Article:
The following op-ed was published by Chuck Davidson, Manitoba Chambers of Commerce President & CEO, in the Manitoba Heavy Construction Association’s Winnipeg Free Press insert, In Charge of Construction, on September 24, 2022.
The past two years have been difficult for all Manitobans as the pandemic created numerous economic challenges for thousands of businesses in the province. On top of that, workforce shortages, supply-chain challenges, increased costs, rising inflation and interest rates have resulted in the recovery not occurring at the pace we need.
In today’s globally competitive business environment, the Manitoba Chambers of Commerce believes it is imperative for government to create a climate that attracts new business and enables existing businesses to grow and thrive in Manitoba. According to the 2021 Manitoba Business Outlook Survey, only 50% of small business owners believe Manitoba’s business climate is competitive with other provinces. Manitoba has been falling behind other provinces for 20 years – especially in the area of taxation. As the demand for skilled workers grows, Manitoba must take a generational look at how we can compete with other provinces. Other provinces have capitalized on areas where they can make the biggest impact on attracting workers, and it has left Manitoba playing catchup.
It’s one of the reasons why the Manitoba Chambers of Commerce has had longstanding policy calling on the provincial government to undertake a review of the tax structure (both personal and corporate),
focused on examining:
- Implementation of long-term provincial strategies to provide the business community with confidence and certainty that tax reduction is a priority, and
- Setting a target of putting Manitoba’s tax levels and provincial tax threshold levels in the top three “most competitive” provinces.
It has been decades since the Manitoba government undertook a tax-system review. And here is why it’s important. When looking at tax rates, the one that impacts all Manitobans is the Basic Personal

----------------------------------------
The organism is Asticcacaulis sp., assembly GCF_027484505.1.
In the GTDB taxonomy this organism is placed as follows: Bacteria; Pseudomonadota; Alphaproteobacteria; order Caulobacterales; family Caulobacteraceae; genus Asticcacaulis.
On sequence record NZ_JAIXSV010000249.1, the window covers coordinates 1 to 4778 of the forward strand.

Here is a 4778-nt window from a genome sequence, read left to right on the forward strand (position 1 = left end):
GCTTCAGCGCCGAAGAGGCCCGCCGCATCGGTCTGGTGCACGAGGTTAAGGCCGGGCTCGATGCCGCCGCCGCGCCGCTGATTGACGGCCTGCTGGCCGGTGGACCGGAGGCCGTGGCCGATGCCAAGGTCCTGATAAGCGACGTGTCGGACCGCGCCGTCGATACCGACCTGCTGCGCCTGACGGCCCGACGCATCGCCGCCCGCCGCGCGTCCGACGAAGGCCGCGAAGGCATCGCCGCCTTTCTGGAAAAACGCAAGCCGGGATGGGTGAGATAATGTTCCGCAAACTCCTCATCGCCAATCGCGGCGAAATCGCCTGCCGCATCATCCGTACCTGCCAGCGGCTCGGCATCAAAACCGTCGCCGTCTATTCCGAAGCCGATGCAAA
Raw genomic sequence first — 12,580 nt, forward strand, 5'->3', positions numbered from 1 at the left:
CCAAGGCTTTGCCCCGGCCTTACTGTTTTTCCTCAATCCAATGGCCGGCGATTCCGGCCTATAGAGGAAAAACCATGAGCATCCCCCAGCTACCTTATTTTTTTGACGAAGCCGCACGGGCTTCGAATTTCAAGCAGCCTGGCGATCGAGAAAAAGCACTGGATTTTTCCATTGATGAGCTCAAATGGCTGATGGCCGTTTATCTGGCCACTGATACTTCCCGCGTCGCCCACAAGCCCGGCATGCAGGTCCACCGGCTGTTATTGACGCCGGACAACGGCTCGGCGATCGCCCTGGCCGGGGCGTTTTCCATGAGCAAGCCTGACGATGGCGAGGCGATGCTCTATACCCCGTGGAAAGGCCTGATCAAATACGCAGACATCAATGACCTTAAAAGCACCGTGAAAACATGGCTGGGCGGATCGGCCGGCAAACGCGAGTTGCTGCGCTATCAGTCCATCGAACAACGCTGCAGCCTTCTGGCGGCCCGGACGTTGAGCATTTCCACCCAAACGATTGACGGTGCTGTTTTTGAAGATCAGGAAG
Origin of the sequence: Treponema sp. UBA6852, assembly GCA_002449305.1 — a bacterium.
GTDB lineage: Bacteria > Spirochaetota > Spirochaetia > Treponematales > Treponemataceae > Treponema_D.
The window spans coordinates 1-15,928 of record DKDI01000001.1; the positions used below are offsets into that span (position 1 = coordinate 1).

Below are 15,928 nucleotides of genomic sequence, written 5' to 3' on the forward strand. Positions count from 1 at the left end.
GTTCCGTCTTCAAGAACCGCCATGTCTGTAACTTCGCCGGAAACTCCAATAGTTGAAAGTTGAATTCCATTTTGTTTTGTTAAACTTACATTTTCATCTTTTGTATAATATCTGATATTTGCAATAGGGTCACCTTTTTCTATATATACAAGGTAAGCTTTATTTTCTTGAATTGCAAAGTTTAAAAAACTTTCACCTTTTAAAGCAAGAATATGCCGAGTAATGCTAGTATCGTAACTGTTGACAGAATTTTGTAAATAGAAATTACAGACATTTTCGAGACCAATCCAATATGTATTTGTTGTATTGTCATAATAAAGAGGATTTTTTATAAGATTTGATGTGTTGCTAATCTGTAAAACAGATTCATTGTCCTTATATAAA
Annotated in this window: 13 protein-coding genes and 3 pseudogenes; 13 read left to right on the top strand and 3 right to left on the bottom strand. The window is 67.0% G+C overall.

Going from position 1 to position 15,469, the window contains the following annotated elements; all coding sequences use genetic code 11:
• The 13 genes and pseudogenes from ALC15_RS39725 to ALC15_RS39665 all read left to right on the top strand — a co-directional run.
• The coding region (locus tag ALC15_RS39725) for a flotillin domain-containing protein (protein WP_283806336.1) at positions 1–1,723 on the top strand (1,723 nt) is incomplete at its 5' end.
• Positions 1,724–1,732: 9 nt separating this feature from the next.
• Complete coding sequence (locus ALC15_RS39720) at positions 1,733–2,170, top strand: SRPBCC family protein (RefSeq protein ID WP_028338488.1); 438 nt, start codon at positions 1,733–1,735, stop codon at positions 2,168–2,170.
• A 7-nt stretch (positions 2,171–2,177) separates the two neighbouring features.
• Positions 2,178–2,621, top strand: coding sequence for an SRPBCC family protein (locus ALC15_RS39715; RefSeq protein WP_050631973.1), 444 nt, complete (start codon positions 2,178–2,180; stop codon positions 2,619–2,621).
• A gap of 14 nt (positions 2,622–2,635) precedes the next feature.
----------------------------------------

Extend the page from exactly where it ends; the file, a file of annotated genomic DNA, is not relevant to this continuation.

Exemption (BPE), which is the amount of income an individual can earn before they are subject to personal income tax. In the most recent provincial budget, the province raised Manitoba’s BPE to $10,145. This is
well behind the rate set in Ontario ($11,141), British Columbia ($11,302) Saskatchewan ($16,615) and Alberta ($19,369). Another area where there is room for significant improvement to be competitive
with other jurisdictions is personal income tax rates and brackets. In Manitoba our lowest tax bracket is 10.8% and it ends at $34,431. Meanwhile, in Saskatchewan the lowest tax bracket ends at $46,773 and is
What is even more problematic from a competitive standpoint is that the highest tax bracket in Manitoba starts at $74,417 and is 17.4%. Again, looking at our neighbour to the west, the top tax rate starts at $144,639 and is only 14.5%. With a highly mobile workforce and shortages across the country, having personal income tax rates that are competitive is essential. There are some areas where Manitoba is
competitive, such as the General Corporate tax rate which sits at 12%, the same as Saskatchewan and B.C., and behind only Ontario (at 11.5%) and Alberta (8%).
When it comes to Small Business Tax, Manitoba leads the pack with a rate of 0% for businesses with income under $500,000. But on the flipside, business leaders have told us repeatedly the biggest barrier in Manitoba is the Health and Post-Secondary Education Tax Levy, better known as the payroll tax. Among the provinces, only Ontario and Manitoba charge a payroll tax. This tax is imposed on all employers with
a payroll of $1.75 million (scheduled to increase to $2 million on January 1, 2023) and they pay 2.15%. Many employers have indicated this tax is a disincentive to grow their business.
Now is the perfect time to focus on growing the Manitoba economy, and tax policy that supports the following three principles will help achieve that:
- Growth – The tax system should stimulate economic growth.
- Transparency – The tax system should be structured so that its intent can be clearly understood by the taxpayers and administered by authorities in an impartial and predictable manner.
- Accountability – The government must be publicly accountable to taxpayers for revenues it raises and expends.
The end results will leave more money in the pockets of all Manitobans, produce more jobs and create a more competitive businesses environment.